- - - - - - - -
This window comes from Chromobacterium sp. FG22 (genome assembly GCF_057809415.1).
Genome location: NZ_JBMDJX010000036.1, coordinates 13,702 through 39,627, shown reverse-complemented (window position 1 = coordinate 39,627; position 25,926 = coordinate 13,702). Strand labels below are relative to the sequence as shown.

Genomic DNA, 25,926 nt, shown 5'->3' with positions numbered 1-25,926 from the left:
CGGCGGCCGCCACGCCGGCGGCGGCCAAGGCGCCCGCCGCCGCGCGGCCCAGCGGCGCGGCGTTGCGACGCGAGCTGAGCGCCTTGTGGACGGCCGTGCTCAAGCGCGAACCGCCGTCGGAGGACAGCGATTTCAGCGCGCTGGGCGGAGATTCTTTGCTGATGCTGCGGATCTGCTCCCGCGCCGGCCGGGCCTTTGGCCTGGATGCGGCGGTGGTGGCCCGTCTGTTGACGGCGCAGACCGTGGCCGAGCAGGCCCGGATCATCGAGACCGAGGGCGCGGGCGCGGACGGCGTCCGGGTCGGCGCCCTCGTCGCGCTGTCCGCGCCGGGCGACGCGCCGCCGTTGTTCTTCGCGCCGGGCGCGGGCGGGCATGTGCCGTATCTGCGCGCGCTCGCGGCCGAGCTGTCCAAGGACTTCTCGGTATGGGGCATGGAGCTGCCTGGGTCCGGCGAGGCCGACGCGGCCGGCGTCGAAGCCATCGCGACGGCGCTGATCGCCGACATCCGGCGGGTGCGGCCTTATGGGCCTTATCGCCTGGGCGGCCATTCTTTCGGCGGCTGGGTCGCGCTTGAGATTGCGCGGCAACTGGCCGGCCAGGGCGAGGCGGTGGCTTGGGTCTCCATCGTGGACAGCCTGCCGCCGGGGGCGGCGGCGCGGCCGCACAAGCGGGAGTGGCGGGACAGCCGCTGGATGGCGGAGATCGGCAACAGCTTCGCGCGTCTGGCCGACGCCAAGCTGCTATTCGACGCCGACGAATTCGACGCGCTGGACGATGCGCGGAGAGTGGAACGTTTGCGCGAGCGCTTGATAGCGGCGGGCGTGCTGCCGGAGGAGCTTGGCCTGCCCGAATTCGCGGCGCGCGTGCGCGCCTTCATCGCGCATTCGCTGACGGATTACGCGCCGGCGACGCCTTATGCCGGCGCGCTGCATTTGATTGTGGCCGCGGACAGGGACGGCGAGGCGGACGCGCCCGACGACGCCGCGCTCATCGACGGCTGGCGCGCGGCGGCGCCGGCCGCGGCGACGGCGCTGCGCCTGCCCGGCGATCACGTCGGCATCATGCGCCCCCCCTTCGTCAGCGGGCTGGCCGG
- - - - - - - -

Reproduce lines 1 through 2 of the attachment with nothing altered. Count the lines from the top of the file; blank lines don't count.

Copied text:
This window comes from Chromobacterium sp. FG22 (genome assembly GCF_057809415.1).
Genome location: NZ_JBMDJX010000036.1, coordinates 13,702 through 39,627, shown reverse-complemented (window position 1 = coordinate 39,627; position 25,926 = coordinate 13,702). Strand labels below are relative to the sequence as shown.